2. The Commissioner of Education may require that the pupils be examined by a representative of the
Department of Education.
Alternative Statutes Allowing for Home Schools: V.I.R. & Regs. tit. 17, § 192.
1. Parents could possibly apply for accreditation as a private school.
2. The Commissioner of Education must inspect each private school at least once per year.
Teacher Qualifications: None.
Standardized Tests: Not required by statute, optional under regulations (see above).
WOW!!!!!!!!!!!!!!!!!!!!!!!!!!!!!!!!!!!!!! Interesting... I'll have to investigate further. Under our current move plan my son would start 6th grade in the islands and the private schools are just so expensive. I'm not sure that I like the idea of the public schools there, just in reading others posts. I may have to get creative. Is there a government link that you gathered that info from you could send me? Just an FYI, we were in Kenai area and the home school program we used was in Fairbanks. I do know that there are many home school programs out there, even private ones. I'll have to do more research. I really appreciate the info. I have to say WOW again! 😉 Thanks!!!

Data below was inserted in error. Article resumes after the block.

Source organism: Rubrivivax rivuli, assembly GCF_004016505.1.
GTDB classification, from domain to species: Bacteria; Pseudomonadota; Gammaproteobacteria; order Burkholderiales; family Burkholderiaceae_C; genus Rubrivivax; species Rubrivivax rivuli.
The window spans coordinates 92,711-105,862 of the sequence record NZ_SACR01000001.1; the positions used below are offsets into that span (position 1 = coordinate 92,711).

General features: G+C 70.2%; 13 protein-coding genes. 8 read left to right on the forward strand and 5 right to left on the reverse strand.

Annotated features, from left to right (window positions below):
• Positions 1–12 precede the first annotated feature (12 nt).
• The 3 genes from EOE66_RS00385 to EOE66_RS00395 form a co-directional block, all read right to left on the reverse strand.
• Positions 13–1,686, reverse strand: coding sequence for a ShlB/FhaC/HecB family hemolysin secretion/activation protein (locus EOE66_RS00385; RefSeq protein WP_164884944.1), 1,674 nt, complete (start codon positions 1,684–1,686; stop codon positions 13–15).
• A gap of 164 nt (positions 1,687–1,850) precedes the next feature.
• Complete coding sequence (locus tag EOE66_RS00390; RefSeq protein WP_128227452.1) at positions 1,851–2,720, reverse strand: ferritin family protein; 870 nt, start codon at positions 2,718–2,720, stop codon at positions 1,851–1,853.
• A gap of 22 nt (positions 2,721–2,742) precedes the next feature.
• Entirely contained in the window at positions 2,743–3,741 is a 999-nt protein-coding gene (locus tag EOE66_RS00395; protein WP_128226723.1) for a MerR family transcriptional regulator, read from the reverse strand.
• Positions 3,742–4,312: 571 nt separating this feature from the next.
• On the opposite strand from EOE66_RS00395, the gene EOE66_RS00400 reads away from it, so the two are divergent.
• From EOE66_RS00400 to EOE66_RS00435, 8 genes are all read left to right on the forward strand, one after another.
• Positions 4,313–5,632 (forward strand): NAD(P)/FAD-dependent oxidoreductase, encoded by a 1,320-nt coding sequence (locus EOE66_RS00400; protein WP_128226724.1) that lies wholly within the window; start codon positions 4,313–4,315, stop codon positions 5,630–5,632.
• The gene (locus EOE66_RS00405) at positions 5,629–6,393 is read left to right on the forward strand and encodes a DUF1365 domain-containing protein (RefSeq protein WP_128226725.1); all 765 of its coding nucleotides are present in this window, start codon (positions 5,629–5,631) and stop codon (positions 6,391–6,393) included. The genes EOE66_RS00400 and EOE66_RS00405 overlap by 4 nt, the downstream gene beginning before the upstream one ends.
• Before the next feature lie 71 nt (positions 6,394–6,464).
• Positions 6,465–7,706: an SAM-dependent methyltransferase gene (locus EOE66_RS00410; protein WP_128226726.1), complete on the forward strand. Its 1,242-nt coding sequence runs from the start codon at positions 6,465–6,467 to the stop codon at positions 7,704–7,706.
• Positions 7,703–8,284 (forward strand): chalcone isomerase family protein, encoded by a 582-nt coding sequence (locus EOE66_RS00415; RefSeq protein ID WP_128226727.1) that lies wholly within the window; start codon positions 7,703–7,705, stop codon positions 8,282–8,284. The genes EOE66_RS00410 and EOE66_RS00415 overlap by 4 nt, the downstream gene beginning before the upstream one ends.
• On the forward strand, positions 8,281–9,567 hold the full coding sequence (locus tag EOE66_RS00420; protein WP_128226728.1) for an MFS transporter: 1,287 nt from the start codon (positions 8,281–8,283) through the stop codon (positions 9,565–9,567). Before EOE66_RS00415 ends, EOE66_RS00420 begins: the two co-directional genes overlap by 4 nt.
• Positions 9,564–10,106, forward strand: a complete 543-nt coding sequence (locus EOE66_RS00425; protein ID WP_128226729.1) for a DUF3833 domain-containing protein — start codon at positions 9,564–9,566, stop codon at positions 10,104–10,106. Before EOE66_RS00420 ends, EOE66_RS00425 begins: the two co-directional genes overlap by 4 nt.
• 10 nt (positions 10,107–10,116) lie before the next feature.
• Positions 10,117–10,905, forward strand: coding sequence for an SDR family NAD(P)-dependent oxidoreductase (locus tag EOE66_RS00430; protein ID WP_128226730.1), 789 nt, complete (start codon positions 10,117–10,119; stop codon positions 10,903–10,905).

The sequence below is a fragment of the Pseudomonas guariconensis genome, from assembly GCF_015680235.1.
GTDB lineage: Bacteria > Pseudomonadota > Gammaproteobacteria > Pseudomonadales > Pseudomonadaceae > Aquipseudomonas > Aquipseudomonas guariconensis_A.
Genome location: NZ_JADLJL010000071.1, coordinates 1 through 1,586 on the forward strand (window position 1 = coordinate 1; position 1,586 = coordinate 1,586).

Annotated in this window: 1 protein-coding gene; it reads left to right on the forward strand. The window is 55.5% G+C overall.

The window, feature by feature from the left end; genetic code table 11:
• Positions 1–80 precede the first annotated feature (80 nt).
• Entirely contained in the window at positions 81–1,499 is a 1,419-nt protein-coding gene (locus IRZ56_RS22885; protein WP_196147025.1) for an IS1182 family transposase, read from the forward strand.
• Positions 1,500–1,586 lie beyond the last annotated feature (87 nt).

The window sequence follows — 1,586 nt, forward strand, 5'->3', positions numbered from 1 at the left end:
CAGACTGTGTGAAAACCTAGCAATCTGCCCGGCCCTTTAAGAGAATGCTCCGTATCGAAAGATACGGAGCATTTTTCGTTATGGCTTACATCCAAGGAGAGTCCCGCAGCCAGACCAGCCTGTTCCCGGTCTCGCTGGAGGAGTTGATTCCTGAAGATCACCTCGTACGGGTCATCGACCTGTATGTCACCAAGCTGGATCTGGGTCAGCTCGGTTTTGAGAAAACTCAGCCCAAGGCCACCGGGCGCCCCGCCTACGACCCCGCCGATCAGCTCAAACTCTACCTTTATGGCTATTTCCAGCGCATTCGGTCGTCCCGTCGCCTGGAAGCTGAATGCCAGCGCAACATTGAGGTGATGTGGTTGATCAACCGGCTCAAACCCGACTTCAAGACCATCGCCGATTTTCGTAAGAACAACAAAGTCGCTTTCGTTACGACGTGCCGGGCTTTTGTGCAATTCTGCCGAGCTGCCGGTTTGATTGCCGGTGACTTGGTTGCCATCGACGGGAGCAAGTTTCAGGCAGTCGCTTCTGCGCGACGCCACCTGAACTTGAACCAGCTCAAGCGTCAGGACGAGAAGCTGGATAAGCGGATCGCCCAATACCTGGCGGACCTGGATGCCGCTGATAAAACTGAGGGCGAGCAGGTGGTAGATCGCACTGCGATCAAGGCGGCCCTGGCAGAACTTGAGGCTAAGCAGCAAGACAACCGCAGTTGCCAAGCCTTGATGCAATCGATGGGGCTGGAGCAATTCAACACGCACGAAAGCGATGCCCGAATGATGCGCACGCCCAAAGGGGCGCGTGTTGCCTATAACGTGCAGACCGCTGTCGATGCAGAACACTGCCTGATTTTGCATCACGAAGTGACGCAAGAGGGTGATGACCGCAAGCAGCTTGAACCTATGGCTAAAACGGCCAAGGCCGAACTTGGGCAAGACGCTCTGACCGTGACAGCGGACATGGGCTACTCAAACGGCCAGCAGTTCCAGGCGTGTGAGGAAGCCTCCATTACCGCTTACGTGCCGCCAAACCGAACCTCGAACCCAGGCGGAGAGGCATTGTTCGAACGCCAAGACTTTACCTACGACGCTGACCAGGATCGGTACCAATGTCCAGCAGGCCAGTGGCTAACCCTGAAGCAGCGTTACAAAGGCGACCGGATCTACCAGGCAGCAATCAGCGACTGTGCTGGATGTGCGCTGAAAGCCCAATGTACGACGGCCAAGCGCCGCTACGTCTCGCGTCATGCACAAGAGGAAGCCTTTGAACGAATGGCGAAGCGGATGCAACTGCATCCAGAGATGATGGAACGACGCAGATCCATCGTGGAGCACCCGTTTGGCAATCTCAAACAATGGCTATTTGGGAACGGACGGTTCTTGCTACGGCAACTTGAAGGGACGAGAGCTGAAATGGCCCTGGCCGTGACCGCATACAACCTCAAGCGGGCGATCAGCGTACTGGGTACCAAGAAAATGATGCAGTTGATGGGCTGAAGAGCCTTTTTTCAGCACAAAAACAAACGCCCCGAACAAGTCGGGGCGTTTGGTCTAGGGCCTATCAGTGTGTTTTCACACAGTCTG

I don't understand why the WOW! What part of the requirements seem unreasonable? I don't know a thing about home schooling, here or anywhere else, other than what dntw8up posted, but that seemed reasonable to me. Maybe I missed something or didn't understand something.
I don't know about homeschool requirements in the VI. I never asked and just took my 5 year old out of school. No one questioned it. I homeschooled in Virginia for a while and the school I removed my child from sent truancy officers to the door. I was represented by homeschool legal defense so I simply had them wait by the door until I got my lawyer on the phone. I believe each state and territory to be different. For my 5 year old I used the Letter People for language arts and bought books at the TAPS store in Virginia for everything else. If you look up homeschooling on the internet there is a wealth of material available but pricey. I think some of the private schools would be cheaper.